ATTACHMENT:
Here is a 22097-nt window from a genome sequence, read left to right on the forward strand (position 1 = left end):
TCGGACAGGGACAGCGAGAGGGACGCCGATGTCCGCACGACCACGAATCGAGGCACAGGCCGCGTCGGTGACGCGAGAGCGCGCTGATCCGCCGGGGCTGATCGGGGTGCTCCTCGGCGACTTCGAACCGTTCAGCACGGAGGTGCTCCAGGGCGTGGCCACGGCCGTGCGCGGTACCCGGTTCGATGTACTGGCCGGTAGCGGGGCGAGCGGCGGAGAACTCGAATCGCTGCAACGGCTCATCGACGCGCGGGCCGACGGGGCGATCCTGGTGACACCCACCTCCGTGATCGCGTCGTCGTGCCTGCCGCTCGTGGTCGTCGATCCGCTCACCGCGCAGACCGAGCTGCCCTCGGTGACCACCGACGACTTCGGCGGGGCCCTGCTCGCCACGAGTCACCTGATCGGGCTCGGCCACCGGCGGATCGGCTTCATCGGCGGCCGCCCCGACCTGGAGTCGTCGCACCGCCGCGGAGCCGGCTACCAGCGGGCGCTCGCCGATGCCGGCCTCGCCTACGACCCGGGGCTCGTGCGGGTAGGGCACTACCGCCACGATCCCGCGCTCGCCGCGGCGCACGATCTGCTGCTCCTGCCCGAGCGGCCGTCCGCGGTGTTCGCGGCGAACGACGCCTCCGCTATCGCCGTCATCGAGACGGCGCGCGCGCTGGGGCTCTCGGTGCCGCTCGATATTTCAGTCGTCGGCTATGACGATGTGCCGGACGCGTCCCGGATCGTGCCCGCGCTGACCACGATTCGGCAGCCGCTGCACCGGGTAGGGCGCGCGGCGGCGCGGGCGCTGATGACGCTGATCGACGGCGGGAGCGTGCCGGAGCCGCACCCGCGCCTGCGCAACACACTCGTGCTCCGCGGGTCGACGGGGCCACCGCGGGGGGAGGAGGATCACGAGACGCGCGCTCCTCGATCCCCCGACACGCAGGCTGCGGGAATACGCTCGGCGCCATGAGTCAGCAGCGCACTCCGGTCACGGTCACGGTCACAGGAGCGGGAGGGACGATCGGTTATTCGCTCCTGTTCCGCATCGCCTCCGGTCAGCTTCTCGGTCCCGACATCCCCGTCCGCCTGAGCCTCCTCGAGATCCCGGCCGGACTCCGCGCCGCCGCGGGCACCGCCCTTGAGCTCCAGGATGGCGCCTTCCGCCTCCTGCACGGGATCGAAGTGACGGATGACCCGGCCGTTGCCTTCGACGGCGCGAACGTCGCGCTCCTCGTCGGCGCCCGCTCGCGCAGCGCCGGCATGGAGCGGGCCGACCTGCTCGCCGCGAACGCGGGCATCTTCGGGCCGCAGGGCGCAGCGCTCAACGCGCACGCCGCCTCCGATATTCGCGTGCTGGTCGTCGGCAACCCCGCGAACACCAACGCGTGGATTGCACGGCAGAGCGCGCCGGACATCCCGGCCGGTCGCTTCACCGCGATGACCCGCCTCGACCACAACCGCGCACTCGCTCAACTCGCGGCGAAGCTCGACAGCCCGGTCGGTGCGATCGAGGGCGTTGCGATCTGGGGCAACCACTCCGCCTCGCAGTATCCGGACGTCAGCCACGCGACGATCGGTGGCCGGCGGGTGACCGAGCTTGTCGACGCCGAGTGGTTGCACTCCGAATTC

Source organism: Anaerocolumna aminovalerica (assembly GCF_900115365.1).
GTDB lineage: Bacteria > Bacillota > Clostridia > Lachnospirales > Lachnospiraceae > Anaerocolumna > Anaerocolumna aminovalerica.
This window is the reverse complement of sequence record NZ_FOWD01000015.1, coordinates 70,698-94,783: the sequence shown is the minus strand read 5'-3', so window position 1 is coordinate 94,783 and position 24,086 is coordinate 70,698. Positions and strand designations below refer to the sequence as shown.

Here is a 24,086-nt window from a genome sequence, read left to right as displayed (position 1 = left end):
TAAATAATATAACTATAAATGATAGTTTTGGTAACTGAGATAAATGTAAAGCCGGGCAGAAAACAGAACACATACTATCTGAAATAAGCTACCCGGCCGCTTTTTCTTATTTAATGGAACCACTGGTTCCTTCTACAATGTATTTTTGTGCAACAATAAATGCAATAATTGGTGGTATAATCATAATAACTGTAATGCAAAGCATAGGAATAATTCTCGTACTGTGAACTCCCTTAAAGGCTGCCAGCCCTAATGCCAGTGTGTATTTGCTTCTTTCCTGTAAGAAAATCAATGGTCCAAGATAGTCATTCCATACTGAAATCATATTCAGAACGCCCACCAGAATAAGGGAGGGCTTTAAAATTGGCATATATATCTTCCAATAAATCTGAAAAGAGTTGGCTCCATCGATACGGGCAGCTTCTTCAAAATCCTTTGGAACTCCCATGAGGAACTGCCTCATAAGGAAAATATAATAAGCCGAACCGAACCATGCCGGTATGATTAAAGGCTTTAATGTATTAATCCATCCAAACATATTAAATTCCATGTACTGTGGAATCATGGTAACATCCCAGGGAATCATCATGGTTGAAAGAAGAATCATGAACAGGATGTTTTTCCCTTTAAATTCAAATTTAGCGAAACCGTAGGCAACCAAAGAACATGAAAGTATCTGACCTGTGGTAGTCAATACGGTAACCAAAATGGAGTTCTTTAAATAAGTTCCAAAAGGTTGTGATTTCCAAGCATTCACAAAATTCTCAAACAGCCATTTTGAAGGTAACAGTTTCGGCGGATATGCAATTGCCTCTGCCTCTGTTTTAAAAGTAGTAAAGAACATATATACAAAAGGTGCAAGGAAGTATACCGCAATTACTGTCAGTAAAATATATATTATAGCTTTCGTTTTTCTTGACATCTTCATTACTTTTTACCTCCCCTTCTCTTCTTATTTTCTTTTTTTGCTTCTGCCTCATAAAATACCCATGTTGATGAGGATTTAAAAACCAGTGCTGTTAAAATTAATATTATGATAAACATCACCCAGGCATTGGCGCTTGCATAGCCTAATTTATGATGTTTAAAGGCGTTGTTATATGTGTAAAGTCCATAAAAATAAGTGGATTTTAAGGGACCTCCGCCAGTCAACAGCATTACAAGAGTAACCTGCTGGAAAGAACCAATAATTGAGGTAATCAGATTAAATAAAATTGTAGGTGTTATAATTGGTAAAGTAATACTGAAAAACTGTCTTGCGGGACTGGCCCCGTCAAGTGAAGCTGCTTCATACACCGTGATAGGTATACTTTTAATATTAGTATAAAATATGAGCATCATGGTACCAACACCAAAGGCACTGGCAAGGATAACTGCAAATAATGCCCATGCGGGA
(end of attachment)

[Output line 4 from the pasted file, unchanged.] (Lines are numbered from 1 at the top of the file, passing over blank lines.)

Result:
GTDB lineage: Bacteria > Bacillota > Clostridia > Lachnospirales > Lachnospiraceae > Anaerocolumna > Anaerocolumna aminovalerica.